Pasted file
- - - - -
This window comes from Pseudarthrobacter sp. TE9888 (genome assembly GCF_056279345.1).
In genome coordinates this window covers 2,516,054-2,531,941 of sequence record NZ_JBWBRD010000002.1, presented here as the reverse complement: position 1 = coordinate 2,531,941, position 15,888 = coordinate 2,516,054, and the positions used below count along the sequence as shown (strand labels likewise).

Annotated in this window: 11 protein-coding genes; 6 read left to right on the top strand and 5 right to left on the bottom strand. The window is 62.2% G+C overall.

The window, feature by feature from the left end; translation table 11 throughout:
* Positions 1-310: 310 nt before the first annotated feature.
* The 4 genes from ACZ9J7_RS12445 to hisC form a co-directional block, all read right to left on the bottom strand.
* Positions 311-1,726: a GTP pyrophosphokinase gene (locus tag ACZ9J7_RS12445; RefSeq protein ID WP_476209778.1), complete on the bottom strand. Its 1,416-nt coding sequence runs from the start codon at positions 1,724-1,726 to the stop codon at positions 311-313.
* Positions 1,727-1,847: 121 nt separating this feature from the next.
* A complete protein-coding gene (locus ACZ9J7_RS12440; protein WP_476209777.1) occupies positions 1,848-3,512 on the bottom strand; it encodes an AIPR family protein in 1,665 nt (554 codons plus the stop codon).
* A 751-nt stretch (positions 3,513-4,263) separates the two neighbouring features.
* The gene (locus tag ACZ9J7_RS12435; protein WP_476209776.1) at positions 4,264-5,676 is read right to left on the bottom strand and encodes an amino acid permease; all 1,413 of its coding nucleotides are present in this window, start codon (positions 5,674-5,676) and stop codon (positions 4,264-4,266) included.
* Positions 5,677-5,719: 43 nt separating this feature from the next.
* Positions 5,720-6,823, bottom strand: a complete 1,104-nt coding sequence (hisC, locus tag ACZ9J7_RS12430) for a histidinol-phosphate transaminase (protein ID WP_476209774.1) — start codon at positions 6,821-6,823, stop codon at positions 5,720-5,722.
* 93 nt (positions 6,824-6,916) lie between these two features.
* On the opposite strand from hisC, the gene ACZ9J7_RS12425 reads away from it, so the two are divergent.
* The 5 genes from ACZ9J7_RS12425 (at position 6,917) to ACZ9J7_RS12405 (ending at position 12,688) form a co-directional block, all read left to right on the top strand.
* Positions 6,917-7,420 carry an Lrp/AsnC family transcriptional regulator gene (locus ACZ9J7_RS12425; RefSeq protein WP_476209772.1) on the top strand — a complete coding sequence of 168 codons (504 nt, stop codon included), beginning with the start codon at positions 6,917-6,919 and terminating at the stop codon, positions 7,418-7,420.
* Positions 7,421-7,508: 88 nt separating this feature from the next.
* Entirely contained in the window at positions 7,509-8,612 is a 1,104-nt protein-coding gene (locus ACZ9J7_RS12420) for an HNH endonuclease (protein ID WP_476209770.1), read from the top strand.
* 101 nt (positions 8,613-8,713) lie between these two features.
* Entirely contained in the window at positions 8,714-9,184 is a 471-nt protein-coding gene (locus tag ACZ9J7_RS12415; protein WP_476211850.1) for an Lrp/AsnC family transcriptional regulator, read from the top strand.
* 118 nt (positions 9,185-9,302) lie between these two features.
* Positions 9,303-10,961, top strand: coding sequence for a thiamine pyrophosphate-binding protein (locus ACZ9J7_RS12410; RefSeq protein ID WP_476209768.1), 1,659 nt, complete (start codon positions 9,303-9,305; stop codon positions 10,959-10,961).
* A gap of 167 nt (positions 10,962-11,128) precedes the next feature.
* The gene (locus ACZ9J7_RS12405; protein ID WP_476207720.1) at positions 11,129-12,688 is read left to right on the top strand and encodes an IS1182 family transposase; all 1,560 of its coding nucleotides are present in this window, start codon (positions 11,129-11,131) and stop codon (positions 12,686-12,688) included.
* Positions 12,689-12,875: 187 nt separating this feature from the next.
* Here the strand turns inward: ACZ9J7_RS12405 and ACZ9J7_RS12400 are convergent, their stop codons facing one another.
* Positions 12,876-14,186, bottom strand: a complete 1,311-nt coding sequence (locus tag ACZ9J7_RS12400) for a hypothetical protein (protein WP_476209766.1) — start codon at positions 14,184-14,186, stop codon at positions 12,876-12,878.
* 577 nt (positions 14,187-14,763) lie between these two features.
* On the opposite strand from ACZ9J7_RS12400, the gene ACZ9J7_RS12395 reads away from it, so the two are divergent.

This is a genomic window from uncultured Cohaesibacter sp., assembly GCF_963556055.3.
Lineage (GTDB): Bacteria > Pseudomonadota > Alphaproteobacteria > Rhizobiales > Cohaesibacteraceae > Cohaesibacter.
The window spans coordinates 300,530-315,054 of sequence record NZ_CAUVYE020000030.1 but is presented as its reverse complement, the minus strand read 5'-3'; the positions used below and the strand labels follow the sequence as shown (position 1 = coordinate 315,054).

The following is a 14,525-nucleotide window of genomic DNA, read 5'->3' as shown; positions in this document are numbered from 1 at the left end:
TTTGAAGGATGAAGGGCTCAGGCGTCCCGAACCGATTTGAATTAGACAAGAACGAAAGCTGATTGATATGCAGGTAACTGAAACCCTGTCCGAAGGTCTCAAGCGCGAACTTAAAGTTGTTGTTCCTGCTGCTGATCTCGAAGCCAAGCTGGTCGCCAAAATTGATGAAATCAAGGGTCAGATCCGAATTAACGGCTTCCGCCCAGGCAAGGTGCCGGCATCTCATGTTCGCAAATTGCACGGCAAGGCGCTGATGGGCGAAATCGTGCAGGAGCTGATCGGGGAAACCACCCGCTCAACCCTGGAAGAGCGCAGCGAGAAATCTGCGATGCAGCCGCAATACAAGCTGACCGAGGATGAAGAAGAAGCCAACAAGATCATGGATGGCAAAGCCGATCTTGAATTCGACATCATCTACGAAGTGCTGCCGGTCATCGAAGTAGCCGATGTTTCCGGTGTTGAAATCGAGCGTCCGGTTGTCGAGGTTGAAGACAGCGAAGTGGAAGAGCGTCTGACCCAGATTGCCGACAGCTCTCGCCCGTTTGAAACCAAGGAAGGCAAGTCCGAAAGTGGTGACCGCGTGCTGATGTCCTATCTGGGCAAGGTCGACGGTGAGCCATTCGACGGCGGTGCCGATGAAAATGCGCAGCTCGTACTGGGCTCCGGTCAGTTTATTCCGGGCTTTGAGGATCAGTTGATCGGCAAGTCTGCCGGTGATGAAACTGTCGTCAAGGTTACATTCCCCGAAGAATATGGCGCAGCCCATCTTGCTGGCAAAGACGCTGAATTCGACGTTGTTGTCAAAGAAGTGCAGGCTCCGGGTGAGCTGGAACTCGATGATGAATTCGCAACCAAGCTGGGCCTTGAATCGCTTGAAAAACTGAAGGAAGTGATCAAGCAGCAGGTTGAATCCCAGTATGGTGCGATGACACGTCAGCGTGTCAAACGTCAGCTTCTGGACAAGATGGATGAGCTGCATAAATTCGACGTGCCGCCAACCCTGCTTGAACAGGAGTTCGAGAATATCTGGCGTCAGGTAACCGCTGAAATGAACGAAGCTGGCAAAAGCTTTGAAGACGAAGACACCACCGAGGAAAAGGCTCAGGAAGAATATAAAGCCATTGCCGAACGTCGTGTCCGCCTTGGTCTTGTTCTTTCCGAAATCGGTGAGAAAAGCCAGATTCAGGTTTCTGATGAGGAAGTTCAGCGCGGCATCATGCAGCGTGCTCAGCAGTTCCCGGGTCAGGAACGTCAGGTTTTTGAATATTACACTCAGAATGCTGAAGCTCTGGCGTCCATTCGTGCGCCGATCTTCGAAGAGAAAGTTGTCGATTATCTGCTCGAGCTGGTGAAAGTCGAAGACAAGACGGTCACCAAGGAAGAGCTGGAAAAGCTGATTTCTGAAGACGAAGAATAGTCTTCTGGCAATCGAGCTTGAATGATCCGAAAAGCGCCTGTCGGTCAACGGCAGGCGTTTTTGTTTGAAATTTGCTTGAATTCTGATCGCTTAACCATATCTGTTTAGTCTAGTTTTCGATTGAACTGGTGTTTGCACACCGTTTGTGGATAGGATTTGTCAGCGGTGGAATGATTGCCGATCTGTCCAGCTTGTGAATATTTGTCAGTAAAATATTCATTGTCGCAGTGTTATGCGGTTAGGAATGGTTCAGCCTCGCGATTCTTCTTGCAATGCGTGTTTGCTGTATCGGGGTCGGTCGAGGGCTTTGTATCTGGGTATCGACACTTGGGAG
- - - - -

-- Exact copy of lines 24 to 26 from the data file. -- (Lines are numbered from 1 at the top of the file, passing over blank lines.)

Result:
* A gap of 167 nt (positions 10,962-11,128) precedes the next feature.
* The gene (locus ACZ9J7_RS12405; protein ID WP_476207720.1) at positions 11,129-12,688 is read left to right on the top strand and encodes an IS1182 family transposase; all 1,560 of its coding nucleotides are present in this window, start codon (positions 11,129-11,131) and stop codon (positions 12,686-12,688) included.
* Positions 12,689-12,875: 187 nt separating this feature from the next.